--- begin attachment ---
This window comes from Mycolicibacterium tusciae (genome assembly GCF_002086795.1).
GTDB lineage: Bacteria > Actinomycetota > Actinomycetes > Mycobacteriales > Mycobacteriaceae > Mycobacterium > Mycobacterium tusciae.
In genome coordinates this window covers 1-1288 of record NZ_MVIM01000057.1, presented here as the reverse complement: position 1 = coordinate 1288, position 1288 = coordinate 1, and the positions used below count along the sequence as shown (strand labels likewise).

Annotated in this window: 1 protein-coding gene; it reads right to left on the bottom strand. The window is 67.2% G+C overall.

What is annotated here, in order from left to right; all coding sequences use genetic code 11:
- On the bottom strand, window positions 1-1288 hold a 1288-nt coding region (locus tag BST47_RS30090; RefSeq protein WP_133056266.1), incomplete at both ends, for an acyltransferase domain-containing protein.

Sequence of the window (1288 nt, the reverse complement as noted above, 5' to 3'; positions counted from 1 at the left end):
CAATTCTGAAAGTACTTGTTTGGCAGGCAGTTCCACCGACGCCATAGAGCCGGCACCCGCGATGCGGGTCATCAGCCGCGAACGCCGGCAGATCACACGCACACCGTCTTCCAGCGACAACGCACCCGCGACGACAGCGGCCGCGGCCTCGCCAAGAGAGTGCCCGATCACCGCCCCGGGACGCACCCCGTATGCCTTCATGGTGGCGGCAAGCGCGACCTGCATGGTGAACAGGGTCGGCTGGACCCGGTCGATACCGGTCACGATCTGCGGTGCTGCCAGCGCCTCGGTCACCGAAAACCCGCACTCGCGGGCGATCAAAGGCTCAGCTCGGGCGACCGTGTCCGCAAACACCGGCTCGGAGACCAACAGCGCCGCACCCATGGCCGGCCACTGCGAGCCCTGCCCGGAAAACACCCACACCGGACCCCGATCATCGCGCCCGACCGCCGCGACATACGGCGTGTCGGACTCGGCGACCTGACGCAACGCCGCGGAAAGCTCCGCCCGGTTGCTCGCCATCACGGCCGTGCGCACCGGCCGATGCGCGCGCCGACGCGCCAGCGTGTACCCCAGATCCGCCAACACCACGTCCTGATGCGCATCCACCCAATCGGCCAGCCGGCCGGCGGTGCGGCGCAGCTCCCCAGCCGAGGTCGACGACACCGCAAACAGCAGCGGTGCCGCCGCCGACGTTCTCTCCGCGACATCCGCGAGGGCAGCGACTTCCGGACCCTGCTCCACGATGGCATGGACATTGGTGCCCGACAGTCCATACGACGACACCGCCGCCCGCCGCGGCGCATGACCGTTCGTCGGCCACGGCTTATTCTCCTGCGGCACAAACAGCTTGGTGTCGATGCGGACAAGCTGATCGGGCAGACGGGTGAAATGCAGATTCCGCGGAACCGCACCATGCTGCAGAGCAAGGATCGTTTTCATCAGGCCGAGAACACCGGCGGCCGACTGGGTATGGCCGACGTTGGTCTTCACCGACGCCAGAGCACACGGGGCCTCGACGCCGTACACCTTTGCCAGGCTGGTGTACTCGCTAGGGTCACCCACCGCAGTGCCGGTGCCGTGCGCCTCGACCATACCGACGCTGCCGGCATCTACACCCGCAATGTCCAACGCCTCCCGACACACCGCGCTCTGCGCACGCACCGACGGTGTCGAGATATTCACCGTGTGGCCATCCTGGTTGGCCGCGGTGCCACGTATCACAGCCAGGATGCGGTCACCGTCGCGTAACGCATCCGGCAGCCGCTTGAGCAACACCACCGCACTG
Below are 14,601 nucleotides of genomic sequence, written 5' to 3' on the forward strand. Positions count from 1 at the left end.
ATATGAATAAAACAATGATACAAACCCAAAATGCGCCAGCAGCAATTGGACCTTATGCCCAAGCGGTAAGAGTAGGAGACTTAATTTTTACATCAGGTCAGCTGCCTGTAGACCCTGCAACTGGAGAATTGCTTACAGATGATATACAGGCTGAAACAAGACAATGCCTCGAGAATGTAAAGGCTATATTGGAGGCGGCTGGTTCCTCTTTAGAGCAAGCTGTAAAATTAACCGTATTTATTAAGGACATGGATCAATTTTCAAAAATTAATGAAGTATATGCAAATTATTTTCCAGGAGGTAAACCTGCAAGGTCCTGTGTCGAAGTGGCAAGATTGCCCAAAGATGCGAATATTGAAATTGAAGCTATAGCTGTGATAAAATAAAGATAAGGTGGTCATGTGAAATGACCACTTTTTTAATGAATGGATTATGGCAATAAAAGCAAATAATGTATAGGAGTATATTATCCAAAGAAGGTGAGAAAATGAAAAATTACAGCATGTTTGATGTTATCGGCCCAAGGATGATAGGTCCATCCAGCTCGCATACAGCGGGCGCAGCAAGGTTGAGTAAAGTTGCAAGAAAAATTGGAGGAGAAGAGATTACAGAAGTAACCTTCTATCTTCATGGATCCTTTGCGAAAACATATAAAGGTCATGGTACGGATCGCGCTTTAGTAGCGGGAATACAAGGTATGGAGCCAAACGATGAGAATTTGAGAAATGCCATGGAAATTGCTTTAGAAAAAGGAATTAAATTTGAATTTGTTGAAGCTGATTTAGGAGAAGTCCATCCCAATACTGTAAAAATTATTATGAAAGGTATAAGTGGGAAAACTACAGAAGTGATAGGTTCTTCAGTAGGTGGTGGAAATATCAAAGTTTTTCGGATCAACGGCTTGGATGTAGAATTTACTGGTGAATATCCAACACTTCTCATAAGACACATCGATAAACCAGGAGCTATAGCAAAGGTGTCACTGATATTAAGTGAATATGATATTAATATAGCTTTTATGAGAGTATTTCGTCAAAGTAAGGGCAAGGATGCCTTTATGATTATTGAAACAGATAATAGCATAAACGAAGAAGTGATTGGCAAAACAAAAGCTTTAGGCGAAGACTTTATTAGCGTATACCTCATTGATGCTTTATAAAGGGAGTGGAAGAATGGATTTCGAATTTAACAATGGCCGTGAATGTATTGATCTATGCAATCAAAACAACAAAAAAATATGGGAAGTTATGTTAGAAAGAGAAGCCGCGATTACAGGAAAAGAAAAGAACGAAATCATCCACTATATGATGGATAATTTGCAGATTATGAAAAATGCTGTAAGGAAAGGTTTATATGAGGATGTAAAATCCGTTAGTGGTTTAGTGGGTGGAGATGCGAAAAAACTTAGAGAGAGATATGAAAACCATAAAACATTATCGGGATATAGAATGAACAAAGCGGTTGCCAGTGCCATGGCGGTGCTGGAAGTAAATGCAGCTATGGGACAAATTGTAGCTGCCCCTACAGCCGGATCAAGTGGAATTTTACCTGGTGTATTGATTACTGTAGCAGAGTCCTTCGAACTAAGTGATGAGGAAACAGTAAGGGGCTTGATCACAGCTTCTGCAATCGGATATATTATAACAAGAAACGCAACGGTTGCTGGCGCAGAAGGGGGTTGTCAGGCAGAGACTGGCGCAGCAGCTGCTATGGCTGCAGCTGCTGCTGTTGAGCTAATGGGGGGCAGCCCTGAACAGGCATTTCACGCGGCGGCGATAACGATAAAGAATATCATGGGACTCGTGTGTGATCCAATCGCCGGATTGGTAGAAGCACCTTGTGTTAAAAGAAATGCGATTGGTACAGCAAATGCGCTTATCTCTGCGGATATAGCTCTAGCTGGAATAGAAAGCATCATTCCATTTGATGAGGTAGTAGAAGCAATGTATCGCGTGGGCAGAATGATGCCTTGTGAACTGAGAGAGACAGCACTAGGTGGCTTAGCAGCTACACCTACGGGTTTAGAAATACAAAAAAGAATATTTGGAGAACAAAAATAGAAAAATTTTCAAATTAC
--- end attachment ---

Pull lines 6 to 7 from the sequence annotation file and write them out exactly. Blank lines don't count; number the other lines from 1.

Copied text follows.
- On the bottom strand, window positions 1-1288 hold a 1288-nt coding region (locus tag BST47_RS30090; RefSeq protein WP_133056266.1), incomplete at both ends, for an acyltransferase domain-containing protein.

Sequence of the window (1288 nt, the reverse complement as noted above, 5' to 3'; positions counted from 1 at the left end):